Despite only screening in butchered, incomplete versions, if at all, for much of the twentieth century, Carl Theodor Dreyer’s The Passion of Joan of Arc (1928) was considered one of cinema’s great masterpieces, regularly finding its way onto Sight & Sound’s renowned list of the best films of all time. When a print of the original version was finally discovered in 1981, the film world breathed a sigh of relief, and archivists began to untangle the story of a film that seemed almost as doomed as its subject.

The Passion of Joan of Arc premiered in Copenhagen on April 21, 1928. Its French premiere was delayed by a campaign against the film by many on the nationalist right, who did not believe that a foreign director should be entrusted with the myth of Joan of Arc. The archbishop of Paris demanded several excisions, and further changes were made by government censors, before the film was finally screened in the city in October 1928.

Six weeks later, on December 6, a fire consumed the labs of the famous Ufa studio in Berlin, where Passion’s cinematographer, Rudolph Maté, had developed the film stock. The original negative was destroyed, and Dreyer was devastated.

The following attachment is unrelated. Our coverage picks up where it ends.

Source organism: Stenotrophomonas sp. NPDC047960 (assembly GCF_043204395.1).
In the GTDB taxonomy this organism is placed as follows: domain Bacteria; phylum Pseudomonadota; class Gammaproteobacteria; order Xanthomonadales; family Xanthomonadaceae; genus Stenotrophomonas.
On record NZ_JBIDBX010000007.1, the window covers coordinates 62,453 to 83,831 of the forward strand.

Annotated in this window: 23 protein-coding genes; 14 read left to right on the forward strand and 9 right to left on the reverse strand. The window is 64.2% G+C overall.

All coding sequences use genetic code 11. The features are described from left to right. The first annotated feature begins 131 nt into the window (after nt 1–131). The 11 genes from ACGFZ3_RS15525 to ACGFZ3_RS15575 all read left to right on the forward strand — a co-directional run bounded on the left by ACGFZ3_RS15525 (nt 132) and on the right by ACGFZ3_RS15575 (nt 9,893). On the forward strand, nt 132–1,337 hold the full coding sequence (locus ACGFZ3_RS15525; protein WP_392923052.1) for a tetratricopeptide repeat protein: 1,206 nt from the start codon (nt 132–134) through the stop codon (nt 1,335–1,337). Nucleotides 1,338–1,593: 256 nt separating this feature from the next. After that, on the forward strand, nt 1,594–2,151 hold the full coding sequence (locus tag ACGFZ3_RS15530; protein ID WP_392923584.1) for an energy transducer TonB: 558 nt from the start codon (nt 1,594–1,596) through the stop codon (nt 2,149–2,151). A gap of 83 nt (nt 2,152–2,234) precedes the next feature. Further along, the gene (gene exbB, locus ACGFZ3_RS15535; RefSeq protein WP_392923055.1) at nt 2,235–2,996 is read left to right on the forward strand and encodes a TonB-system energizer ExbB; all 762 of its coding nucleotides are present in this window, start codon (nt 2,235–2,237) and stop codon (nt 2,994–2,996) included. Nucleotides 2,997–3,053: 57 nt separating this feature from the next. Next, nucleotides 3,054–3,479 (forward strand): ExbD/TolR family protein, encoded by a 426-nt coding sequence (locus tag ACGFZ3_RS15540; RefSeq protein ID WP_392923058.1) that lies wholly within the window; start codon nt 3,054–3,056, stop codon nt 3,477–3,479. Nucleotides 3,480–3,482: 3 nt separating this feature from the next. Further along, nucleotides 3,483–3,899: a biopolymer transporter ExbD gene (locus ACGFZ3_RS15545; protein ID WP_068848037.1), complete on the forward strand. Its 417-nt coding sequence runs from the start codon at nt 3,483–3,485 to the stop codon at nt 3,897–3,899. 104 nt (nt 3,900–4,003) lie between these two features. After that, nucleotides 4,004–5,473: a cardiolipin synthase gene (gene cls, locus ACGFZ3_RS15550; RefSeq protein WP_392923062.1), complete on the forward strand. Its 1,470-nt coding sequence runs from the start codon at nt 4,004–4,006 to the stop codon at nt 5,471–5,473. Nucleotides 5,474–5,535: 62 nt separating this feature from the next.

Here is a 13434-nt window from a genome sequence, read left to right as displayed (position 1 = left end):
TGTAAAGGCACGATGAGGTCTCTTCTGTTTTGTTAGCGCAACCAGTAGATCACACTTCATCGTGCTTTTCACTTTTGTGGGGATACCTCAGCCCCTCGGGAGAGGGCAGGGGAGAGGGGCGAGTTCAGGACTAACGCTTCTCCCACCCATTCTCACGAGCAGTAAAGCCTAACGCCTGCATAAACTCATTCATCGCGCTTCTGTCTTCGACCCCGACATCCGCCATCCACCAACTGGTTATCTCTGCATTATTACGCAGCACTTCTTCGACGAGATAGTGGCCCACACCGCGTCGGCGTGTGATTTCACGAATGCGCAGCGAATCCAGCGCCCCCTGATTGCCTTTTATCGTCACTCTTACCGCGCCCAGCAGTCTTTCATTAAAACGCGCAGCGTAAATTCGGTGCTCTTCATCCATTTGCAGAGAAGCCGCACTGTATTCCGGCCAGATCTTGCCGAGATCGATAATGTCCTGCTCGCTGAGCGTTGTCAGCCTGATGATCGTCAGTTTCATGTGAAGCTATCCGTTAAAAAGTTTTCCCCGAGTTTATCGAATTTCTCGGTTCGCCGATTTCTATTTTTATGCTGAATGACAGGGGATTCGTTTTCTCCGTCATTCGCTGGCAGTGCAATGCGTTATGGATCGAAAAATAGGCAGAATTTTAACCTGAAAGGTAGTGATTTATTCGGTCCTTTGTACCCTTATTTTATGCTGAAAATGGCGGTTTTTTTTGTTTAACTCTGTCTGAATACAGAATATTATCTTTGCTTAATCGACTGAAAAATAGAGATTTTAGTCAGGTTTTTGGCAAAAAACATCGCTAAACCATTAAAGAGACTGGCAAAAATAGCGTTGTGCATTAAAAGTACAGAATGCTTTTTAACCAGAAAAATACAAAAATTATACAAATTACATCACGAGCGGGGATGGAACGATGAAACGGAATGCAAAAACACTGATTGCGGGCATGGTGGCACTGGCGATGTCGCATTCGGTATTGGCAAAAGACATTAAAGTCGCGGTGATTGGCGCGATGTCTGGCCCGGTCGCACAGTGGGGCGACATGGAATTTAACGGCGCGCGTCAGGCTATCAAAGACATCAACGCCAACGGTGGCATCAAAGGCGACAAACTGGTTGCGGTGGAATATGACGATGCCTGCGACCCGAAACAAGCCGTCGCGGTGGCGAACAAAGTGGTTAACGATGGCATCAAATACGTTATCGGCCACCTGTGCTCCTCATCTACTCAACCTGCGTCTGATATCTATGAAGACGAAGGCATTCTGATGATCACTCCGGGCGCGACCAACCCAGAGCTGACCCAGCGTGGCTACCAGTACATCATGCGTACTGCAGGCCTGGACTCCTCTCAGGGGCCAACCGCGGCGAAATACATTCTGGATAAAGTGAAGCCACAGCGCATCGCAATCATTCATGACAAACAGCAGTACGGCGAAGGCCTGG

However, there was an available work-around. Famous for demanding repeated takes, Dreyer had enough outtakes to create a second version. Using one of the few remaining release prints for comparison, Dreyer and his editor, Marguerite Beaugé, created a new negative that matched the original almost shot for shot. Tragically, even this second negative was lost to fire, this time at the labs of G.M. de Boulogne-Billancourt in 1929.

In 1951, the French film historian Joseph-Marie Lo Duca discovered an intact copy of the negative of Dreyer’s second version that had escaped destruction. Unfortunately, Lo Duca made significant changes. Wherever possible, he replaced intertitles with subtitles, and when that proved to be impossible, he replaced the original intertitles with text on images of stained-glass windows and church pews. The negative of Lo Duca’s version was also lost, but prints of it endured for many years. This was the version of the film that most audiences saw over the next three decades, and the one that Anna Karina famously watches in Jean-Luc Godard’s Vivre sa vie (1962).